“That I was blessed and could bless”

An excerpt from and link to a wonderful piece on William Butler Yeats’ poem, “Vacillation.”

“By setting the A-Ha! The Awake! In the middle of the prosaic, Yeats acknowledges the absolute ordinary extraordinariness of those rapturous, graceful moments where suddenly we arrive at a sense of meaningfulness.

Those four lines have become a kind of mantra for me – a sense that however dark and alienated and full of ‘trivial days’ the world can sometimes seem, or us within that world, those pockets of twenty minute blaze are as much of reality as the sense of alienation. And, I believe the ‘blaze’ trumps the alienation, because the blaze also enfolds and acknowledges the alienation, the sense of blessed and could bless encompasses the knowledge of disconnection, whereas the disconnected moments cannot remember and hold the possibility of the other.”

via William Butler Yeats – Vacillation

The One Conversation That Will Change Everything

oneYou want to get better at having more challenging and courageous conversations. What you’re doing now isn’t working so you’re looking for a better way, a way to hold a real conversation that actually leads to meaningful change. Like most people you’ve done your research and found that there’s no shortage of books to help you out:

Crucial Conversations, The Art of Conversation, Fierce Conversations, How to Talk to Anyone, You Just Don’t Understand!, That’s Not What I Meant!, are just a few.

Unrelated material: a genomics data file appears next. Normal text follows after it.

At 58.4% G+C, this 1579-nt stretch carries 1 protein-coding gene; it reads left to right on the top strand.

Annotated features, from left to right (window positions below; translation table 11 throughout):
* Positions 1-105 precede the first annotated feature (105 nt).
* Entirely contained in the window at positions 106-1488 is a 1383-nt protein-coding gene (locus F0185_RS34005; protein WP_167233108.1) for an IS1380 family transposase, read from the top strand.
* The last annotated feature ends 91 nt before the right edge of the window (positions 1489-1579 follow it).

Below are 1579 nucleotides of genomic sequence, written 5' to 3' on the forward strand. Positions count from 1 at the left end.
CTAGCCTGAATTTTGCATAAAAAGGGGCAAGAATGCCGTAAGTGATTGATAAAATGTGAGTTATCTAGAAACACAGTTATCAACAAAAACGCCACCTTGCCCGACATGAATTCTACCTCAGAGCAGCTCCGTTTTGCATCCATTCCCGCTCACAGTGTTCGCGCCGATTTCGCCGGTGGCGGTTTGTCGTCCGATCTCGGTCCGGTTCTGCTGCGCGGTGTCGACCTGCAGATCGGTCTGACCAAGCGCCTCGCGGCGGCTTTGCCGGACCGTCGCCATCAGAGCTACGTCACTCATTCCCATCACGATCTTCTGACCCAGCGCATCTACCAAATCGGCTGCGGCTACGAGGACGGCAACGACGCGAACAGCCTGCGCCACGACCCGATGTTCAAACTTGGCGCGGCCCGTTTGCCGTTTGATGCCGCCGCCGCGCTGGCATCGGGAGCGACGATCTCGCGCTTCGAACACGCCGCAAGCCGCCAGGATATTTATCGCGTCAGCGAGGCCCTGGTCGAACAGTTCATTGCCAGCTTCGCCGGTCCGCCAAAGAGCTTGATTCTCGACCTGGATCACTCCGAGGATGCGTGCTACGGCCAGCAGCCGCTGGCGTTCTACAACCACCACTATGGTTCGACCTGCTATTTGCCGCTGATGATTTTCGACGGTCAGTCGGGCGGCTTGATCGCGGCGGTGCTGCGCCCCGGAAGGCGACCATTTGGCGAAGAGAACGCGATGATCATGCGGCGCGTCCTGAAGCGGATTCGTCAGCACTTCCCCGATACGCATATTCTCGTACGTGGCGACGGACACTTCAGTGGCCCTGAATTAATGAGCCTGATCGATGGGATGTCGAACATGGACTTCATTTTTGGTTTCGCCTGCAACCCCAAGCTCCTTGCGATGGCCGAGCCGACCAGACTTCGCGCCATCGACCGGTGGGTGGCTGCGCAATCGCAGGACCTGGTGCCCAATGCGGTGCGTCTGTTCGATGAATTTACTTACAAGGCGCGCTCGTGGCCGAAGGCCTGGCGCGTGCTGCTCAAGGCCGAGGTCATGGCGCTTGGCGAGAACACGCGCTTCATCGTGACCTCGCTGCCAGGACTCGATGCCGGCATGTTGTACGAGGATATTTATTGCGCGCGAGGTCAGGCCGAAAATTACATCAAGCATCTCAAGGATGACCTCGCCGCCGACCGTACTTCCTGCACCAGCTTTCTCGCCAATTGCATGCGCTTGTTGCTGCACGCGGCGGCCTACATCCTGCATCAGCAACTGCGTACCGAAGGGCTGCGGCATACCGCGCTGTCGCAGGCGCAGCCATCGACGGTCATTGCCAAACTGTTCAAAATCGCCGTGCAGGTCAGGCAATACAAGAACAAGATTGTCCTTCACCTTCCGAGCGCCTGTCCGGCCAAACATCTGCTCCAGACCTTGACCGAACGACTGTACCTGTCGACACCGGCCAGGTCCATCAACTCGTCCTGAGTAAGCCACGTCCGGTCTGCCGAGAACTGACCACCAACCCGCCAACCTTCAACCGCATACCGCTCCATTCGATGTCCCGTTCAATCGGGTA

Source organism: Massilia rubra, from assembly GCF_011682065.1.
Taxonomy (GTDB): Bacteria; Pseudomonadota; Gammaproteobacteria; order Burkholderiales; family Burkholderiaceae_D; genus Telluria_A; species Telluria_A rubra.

And you’ve discovered that with rare exceptions, these approaches are externally rather than internally focused. They teach tips, strategies and approaches for how to engage and influence someone else during a moment of truth and make it productive, or at least better than last time.

While there is no doubt that some of these methods can work, they typically amount to no more than a shortcut around the much more significant and important conversation that needs to take place. That is the conversation within your self.

A more courageous conversation begins when we say “yes” to the invitation to examine the elements of our own individuality.

Instead of, “I will learn and employ this technique to get this person to respond in this way” (which is ultimately, if unintentionally a manipulative approach) what if a more personal and courageous set of questions was asked? Questions like,

  • What am I doing to contribute to this situation?
  • What responsibility do I have for what’s going on?
  • What are my values and how are they feeling threatened or compromised right now?
  • How confident do I feel about my work, position, authority or impact? How might I be acting out against some insecurity?
  • What am I doing – what strengths am I using – when I’m at my best? Am I at my best right now?
  • What stories do I tell about what should be happening? About what others think of me? About how I’ve been treated?
  • How am I getting in my own way?
  • Who’s help do I need?
  • What am I afraid of? What’s really at stake?